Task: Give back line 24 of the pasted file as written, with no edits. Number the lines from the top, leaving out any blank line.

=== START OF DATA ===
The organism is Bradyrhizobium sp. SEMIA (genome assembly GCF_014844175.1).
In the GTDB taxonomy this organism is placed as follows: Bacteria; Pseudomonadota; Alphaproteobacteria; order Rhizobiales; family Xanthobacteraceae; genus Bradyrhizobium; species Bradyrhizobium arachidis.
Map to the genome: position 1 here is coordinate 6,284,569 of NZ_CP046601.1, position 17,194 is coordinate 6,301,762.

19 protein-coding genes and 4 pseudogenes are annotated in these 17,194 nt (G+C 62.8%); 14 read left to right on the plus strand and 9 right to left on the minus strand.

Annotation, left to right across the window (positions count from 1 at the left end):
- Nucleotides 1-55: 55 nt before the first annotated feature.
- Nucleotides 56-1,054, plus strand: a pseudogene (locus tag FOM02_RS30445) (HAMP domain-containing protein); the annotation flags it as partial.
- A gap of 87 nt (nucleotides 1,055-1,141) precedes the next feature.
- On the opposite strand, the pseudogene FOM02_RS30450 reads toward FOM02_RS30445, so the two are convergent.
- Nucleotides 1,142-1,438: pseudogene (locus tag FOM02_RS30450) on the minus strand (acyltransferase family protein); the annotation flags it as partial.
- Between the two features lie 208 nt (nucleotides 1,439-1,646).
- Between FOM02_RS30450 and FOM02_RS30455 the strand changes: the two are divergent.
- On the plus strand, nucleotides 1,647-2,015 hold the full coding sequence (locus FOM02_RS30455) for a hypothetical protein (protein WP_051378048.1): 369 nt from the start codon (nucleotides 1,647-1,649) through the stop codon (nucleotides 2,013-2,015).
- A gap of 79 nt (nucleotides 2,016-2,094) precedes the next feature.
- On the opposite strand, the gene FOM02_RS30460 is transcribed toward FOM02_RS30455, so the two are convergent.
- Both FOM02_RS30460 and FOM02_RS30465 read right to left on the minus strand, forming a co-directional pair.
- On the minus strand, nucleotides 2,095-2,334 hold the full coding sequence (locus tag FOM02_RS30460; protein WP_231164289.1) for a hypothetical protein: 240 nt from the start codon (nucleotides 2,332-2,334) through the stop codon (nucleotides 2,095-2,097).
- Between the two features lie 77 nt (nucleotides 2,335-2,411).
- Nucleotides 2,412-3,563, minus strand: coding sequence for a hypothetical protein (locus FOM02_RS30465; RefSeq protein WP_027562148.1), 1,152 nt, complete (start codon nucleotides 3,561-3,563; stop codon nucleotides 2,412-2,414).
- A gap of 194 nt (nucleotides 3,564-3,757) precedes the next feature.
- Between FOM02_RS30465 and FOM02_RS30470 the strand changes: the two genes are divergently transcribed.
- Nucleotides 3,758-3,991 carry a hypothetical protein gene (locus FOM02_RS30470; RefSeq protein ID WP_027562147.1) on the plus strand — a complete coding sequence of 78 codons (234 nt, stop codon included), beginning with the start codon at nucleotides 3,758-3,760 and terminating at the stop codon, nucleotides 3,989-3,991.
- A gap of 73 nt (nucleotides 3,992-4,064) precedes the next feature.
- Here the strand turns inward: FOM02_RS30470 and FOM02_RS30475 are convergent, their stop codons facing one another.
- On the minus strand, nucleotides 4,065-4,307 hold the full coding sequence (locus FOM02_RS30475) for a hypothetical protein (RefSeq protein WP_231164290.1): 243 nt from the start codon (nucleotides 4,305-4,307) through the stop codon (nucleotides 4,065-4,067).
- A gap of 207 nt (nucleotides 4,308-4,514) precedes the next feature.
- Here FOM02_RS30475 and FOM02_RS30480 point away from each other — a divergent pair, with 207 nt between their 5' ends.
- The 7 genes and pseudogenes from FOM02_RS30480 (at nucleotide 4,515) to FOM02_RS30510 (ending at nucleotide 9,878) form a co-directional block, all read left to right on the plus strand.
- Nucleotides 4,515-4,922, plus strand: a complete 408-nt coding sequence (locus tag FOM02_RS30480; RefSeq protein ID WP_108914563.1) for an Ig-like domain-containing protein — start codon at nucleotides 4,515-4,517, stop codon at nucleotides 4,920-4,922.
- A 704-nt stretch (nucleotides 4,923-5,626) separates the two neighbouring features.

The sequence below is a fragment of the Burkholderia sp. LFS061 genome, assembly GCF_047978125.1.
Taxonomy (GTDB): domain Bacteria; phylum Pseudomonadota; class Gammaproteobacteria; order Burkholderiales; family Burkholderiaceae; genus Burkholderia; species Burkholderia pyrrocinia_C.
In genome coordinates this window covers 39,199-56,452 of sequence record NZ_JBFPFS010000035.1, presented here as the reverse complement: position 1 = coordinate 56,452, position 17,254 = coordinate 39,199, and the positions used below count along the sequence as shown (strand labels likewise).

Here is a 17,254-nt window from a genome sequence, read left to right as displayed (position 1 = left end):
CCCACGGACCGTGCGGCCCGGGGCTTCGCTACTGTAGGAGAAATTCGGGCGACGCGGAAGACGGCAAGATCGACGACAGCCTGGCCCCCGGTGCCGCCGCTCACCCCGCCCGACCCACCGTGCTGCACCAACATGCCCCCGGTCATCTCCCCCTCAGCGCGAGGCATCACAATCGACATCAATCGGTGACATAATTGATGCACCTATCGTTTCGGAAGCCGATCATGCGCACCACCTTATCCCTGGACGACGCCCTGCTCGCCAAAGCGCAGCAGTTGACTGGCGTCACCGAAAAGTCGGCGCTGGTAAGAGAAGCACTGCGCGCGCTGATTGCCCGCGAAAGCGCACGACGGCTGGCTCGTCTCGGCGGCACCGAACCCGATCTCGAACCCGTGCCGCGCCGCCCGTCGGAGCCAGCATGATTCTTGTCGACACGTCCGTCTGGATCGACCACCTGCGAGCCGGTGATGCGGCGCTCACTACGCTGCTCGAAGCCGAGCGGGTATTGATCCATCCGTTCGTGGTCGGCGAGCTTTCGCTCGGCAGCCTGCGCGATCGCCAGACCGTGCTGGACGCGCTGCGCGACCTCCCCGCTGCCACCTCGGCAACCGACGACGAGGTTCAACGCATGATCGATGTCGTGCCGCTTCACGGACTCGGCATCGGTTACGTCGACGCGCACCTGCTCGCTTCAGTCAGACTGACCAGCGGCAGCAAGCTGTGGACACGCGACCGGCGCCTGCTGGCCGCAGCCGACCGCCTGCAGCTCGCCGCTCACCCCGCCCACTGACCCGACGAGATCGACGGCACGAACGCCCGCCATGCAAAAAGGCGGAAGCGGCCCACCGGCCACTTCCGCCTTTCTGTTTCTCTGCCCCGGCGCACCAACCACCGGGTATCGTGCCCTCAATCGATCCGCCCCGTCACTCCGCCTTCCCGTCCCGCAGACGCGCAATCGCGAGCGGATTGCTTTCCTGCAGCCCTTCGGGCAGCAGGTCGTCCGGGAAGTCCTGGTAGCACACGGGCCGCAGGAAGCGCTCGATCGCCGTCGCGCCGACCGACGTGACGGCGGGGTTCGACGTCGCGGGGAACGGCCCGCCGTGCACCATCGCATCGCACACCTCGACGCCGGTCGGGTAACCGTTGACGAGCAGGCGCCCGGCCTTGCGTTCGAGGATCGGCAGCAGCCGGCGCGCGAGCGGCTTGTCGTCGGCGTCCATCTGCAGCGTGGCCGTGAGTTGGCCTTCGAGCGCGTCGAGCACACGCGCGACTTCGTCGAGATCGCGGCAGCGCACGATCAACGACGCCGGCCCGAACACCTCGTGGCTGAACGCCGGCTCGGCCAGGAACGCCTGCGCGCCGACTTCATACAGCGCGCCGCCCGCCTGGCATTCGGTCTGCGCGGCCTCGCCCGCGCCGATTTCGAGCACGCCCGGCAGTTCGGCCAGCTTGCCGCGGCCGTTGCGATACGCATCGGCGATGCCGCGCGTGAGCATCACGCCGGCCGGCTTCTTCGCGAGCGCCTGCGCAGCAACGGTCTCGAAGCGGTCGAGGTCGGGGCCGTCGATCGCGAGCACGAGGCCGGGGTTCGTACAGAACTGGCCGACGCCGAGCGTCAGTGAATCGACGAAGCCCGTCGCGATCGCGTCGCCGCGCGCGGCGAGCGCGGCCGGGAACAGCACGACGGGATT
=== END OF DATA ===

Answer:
- Here the strand turns inward: FOM02_RS30470 and FOM02_RS30475 are convergent, their stop codons facing one another.